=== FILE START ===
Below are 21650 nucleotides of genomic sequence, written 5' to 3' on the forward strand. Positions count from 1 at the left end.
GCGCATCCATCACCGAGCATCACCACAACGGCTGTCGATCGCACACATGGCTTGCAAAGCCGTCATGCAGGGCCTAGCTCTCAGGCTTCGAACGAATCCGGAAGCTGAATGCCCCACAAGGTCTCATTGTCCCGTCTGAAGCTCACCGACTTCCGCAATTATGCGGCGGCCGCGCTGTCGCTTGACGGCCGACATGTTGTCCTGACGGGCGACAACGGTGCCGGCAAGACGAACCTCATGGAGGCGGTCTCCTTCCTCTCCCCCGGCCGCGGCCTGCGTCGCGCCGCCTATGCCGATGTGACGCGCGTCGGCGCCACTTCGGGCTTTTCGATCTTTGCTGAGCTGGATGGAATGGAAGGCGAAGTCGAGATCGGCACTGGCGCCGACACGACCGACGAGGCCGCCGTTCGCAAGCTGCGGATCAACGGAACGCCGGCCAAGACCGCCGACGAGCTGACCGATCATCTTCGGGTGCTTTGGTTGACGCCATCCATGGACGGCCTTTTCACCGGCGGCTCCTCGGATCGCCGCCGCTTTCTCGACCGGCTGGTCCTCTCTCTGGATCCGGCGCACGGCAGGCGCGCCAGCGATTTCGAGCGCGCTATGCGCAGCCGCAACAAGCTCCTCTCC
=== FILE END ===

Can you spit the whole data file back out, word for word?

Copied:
Below are 21650 nucleotides of genomic sequence, written 5' to 3' on the forward strand. Positions count from 1 at the left end.
GCGCATCCATCACCGAGCATCACCACAACGGCTGTCGATCGCACACATGGCTTGCAAAGCCGTCATGCAGGGCCTAGCTCTCAGGCTTCGAACGAATCCGGAAGCTGAATGCCCCACAAGGTCTCATTGTCCCGTCTGAAGCTCACCGACTTCCGCAATTATGCGGCGGCCGCGCTGTCGCTTGACGGCCGACATGTTGTCCTGACGGGCGACAACGGTGCCGGCAAGACGAACCTCATGGAGGCGGTCTCCTTCCTCTCCCCCGGCCGCGGCCTGCGTCGCGCCGCCTATGCCGATGTGACGCGCGTCGGCGCCACTTCGGGCTTTTCGATCTTTGCTGAGCTGGATGGAATGGAAGGCGAAGTCGAGATCGGCACTGGCGCCGACACGACCGACGAGGCCGCCGTTCGCAAGCTGCGGATCAACGGAACGCCGGCCAAGACCGCCGACGAGCTGACCGATCATCTTCGGGTGCTTTGGTTGACGCCATCCATGGACGGCCTTTTCACCGGCGGCTCCTCGGATCGCCGCCGCTTTCTCGACCGGCTGGTCCTCTCTCTGGATCCGGCGCACGGCAGGCGCGCCAGCGATTTCGAGCGCGCTATGCGCAGCCGCAACAAGCTCCTCTCC